The First Presidential Debate:
1. Trump and Hillary actually agree.
“As far as child care is concerned and so many other things, I think Hillary and I agree on that,” admitted Trump. “We probably disagree a little bit as to numbers and amounts and what we're going to do, but perhaps we'll be talking about that later.”
Trump also seemingly agreed with Hillary on gun control in regards to the TSA’s no-fly list.
“I agree with you,” Trump told Clinton. “When a person is on a watch list or a no-fly list. I have the endorsement of the NRA, which I’m very proud of. These are very, very good people, and they’re protecting the Second Amendment.”
“But,” he continued, “I think we have to look very strongly at no-fly lists and watch lists. And when people are on there, even if they shouldn’t be on there, we’ll help them, we’ll help them legally, we’ll help them get off. But I tend to agree with that quite strongly.”
2. The “birther lie” is finally put to bed.
Lester Holt asked Trump why, after so many years, he finally acknowledged that President Obama was born in the United States.
Trump pointed out that Clinton and her staff were the ones who started the birther conversation back in 2008. “Sidney Blumenthal works for the campaign and [is a] close—very close—friend of Secretary. Clinton. And her campaign manager, Patti Doyle...during...her campaign against President Obama, fought very hard,” said Trump. “And if you look at CNN this past week, Patti Solis Doyle was on Wolf Blitzer saying that this happened. Blumenthal sent McClatchy, [a] highly respected reporter at McClatchy, to Kenya to find out about it. They were pressing it very hard. She failed to get the birth certificate.”Holt then asked the question a second time; “The birth certificate was produced in 2011. You've continued to tell the story and question the president's legitimacy in 2012, '13, '14, '15...as recently as January. So the question is, what changed your mind?”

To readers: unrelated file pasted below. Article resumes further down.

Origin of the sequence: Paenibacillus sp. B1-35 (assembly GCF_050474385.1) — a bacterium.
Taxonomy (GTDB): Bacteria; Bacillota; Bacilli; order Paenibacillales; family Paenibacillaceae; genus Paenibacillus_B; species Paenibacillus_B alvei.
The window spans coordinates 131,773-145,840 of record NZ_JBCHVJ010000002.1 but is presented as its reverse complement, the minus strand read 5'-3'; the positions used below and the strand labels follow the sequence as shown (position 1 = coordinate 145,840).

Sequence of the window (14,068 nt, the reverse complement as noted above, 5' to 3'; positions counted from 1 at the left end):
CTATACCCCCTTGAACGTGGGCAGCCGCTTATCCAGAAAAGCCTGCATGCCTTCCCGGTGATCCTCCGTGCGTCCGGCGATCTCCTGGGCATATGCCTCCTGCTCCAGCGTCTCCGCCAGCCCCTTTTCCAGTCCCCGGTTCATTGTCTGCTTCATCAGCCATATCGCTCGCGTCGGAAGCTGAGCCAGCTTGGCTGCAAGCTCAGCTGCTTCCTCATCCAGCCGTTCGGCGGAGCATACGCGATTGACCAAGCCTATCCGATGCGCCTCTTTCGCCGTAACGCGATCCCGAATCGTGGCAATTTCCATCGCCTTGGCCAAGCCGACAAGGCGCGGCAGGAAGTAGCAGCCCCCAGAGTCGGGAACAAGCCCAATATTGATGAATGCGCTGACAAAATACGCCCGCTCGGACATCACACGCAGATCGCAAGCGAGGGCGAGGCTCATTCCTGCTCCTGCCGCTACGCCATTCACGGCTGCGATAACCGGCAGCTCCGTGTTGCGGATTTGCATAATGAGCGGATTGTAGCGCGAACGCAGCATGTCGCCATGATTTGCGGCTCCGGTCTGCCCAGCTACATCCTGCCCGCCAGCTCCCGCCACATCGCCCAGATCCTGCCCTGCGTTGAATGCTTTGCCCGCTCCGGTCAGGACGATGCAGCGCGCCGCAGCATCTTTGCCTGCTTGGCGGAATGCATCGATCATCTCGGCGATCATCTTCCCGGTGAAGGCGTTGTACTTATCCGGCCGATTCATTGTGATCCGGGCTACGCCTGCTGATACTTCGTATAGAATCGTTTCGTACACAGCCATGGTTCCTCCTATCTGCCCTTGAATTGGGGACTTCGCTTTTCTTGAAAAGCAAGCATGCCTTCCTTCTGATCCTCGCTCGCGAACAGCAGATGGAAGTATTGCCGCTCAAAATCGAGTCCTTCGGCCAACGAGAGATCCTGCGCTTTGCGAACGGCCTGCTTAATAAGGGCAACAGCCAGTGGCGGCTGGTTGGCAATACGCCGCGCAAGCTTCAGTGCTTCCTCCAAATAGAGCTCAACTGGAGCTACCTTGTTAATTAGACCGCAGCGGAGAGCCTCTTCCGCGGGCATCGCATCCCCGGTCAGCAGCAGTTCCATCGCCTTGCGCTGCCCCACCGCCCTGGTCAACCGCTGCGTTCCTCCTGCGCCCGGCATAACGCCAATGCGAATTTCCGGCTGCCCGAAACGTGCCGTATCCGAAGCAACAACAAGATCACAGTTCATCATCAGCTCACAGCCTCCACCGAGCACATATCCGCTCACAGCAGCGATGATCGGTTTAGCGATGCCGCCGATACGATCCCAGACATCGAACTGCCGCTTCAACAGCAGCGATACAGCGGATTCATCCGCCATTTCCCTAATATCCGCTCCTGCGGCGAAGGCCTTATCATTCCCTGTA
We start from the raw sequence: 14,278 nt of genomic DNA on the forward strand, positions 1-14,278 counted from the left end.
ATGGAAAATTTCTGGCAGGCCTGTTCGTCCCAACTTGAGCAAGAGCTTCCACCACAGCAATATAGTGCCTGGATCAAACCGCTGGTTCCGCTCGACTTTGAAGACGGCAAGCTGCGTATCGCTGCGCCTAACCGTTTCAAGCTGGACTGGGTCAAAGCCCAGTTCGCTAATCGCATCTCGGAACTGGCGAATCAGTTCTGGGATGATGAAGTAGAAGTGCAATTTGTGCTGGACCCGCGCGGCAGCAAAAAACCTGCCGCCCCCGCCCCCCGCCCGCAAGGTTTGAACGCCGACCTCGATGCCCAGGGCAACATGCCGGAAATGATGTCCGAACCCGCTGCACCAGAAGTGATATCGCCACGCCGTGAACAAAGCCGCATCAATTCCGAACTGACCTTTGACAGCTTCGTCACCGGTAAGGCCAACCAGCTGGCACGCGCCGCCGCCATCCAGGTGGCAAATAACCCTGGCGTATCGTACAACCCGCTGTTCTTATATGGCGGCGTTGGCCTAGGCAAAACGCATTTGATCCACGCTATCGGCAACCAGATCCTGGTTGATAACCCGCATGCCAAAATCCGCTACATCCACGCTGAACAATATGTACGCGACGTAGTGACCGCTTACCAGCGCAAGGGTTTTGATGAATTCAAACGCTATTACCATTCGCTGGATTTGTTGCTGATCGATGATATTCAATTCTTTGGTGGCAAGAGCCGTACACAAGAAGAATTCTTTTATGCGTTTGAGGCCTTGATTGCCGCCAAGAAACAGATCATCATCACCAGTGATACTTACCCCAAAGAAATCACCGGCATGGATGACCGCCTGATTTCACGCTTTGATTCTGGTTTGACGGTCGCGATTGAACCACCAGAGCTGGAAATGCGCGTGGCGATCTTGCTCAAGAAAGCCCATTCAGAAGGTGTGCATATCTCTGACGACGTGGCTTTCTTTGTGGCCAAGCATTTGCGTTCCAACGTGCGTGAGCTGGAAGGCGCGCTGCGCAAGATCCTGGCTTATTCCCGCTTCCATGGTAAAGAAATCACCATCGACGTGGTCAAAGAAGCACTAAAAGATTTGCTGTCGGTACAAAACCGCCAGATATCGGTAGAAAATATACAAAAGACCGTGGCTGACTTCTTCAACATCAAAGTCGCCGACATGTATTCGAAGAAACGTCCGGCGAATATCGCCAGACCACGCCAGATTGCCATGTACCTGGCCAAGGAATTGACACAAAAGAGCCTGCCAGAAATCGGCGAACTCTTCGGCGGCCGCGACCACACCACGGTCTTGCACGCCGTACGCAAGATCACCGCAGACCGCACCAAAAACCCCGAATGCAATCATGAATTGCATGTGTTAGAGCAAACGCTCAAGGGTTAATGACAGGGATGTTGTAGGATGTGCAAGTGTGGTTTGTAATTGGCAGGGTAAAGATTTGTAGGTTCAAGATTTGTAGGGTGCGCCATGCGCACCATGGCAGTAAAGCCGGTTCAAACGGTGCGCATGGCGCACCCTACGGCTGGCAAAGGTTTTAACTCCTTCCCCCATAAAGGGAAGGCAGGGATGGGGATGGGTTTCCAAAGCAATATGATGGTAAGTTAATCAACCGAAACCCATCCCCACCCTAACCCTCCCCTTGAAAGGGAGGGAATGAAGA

Trump’s answer: nobody was pressing the issue, or cared much about it. Trump also made sure to add that he was the one who got Obama to produce the birth certificate, something President Obama should have done a “long time before.”
“I was the one that got him to produce the birth certificate,” Trump mentioned multiple times. “And I think I did a good job.”
At the end of his answer, he threw in a quick jab at Hillary: “Just like she can't bring back jobs, she can't produce.”
3. Trump says he is “smart” to not pay taxes.
In the weeks before the debate, Trump was being pressured to release his tax records but refused. Unsurprisingly, Holt brought it up during the debate, to which Trump fired back: "I will release my tax returns, against my lawyer's wishes, when she releases her 33,000 emails that have been deleted. As soon as she releases them, I will release my tax returns.”
At this, the audience cheered.